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Fixing the React «Invalid hook call» warning for Next.js projects

Wed May 04 2022

When working directly with React, or in this example, with Next.js (which is build on top of React), you can be unlucky and hit the notorious «Invalid Hook Call Warning». As the React documentation explains, there can be several reasons for this warning/error. In this post I'll deal with one case where you might have multiple versions of react in a monorepo. This can also occur when working with multiple packages such as component libraries and using yarn link or npm link.

Note that this might not fix this problem in all cases, but it did the trick in my case. The case tested had one React component library and two Next projects in one monorepo (no yarn|npm) link.
Important: If you have set outputStandalone: true under the experimental flag in the next config, then this will prevent your build from running properly when in a yarn workspace!
Invalid Hook Call Warning
Invalid Hook Call Warning

This is an issue you might spend days on trying to fix, I certainly did. So, if you find your self in the situation where this error is facing you, I hope this helps.

The solution

The solution entails making some adjustments to the webpack config for the Next project. Now, this assumes that you have the following setup:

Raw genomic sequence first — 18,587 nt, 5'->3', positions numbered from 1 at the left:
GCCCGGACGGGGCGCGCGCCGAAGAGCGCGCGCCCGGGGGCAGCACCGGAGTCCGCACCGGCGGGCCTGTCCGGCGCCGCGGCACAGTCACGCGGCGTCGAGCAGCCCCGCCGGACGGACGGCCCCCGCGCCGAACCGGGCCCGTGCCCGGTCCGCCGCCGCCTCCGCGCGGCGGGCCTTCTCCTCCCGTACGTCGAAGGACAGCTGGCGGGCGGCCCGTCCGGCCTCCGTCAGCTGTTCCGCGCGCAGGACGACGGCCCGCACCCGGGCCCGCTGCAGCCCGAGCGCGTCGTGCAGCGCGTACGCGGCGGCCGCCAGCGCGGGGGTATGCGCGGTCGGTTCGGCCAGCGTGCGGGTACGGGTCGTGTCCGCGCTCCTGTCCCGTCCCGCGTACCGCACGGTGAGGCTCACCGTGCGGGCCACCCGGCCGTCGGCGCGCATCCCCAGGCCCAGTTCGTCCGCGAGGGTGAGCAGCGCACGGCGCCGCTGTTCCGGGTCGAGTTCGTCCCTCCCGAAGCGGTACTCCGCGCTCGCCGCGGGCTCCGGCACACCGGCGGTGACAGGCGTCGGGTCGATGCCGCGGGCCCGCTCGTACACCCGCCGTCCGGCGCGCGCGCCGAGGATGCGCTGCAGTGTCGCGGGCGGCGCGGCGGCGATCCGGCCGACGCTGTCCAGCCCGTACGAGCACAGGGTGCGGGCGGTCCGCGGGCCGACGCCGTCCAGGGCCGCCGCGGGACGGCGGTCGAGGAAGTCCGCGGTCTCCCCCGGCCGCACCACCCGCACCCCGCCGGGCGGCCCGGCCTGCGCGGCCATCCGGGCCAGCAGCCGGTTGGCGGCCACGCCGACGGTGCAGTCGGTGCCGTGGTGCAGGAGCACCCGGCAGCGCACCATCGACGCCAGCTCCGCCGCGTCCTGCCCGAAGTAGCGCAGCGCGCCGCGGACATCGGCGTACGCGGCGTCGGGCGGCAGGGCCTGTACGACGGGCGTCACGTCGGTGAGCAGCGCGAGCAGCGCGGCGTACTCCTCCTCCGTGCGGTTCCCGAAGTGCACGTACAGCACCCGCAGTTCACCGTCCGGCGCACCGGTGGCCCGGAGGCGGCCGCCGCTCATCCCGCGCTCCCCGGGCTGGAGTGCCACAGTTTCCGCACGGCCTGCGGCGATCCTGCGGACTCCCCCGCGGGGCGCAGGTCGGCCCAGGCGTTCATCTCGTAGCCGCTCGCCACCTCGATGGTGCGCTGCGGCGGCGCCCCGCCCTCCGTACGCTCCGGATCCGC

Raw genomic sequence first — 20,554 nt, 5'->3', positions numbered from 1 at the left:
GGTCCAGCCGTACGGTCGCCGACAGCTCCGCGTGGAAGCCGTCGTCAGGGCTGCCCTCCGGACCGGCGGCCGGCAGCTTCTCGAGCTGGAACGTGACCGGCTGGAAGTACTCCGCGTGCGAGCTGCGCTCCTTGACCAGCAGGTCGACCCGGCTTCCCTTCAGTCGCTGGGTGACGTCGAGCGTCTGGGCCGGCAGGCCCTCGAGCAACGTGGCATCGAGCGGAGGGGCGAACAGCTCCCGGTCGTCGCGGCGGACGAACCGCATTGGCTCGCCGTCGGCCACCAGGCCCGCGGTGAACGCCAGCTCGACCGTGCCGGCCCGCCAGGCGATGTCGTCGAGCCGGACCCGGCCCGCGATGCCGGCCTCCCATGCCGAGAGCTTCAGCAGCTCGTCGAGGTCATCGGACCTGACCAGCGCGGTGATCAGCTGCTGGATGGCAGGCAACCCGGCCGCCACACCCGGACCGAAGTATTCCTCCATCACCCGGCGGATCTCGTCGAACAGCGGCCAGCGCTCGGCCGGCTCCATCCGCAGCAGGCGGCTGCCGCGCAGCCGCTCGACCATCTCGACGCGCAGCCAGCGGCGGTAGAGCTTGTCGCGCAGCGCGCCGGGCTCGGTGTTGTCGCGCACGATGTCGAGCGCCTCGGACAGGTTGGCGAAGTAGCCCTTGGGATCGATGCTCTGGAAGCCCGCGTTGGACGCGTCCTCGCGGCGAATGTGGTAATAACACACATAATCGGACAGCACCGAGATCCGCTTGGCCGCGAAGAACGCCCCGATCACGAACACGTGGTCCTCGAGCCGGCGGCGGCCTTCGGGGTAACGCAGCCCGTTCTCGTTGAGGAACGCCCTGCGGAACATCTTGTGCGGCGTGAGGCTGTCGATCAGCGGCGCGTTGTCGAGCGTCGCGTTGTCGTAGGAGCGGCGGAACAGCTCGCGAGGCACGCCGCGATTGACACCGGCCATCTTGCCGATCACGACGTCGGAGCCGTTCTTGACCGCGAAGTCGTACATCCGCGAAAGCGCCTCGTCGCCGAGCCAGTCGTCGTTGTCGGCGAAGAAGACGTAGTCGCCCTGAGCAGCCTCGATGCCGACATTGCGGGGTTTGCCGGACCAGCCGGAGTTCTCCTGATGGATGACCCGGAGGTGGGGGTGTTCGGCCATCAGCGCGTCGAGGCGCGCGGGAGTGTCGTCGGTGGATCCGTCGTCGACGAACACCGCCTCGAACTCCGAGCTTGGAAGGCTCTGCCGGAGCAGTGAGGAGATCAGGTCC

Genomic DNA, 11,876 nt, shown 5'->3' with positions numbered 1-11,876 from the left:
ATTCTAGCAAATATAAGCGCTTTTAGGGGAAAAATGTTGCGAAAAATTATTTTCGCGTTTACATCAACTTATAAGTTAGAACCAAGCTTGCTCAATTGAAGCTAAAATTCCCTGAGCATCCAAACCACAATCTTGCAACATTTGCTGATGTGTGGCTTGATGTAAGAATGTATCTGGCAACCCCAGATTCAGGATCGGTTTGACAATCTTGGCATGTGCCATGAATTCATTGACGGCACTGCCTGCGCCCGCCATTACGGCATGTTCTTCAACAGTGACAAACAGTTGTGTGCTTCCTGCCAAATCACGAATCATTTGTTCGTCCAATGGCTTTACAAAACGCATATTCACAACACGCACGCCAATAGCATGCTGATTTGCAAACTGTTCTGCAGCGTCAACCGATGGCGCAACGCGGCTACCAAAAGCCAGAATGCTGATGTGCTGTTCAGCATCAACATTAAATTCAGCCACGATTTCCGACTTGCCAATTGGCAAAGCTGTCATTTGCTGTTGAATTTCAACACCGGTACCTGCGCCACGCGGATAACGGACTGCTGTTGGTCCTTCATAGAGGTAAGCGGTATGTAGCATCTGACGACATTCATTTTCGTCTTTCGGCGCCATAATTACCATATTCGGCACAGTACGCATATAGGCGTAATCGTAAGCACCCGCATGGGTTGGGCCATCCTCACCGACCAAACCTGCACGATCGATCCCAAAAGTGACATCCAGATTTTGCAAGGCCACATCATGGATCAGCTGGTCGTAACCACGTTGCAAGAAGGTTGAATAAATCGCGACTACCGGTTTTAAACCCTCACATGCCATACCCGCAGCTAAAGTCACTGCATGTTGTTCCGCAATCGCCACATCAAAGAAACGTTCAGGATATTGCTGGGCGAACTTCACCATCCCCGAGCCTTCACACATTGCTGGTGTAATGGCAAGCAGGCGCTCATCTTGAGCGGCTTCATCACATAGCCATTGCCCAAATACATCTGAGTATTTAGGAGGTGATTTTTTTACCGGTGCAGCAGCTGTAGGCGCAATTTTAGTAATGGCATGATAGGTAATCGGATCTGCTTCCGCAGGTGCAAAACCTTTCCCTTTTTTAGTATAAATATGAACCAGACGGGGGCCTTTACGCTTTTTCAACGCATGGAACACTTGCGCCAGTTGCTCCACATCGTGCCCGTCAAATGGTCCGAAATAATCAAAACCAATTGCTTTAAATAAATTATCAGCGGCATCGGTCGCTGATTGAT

• A react library (components so on) in a monorepo or linked to the Next app using yarn|npm link
  • A Next application which is using the library as mentioned above

What you need to do is to add the following to the next.config.js file in for the Next project.

	// next.config.js
const path = require("path");

/** @type {import('next').NextConfig} */
const nextConfig = {
    // Your config here
    
    webpack: (config) => {
        // This fixes the invalid hook React error which
        // will occur when multiple versions of React is detected
        // This can happen since common project is also using Next (which is using React)
        const reactPaths = {
            react: path.join(__dirname, "node_modules/react"),
            "react-dom": path.join(__dirname, "node_modules/react-dom"),
        };
        config.resolve = {
            ...config.resolve,
            alias: {
                ...config.resolve.alias,
                ...reactPaths,
            },
        };
        return config;
    },
};

module.exports = nextConfig;

What's happening here is that we're telling Webpack to use (and only use) the version of React and react-dom found in the node_modules folder of the Next project. And critically, not use any other instance of React derived from any linked packages (such as a react library or similar).

By doing this there will only be one instance of React running in the project and you should avoid seeing the «Invalid Hook Call Warning» in the future.

Sources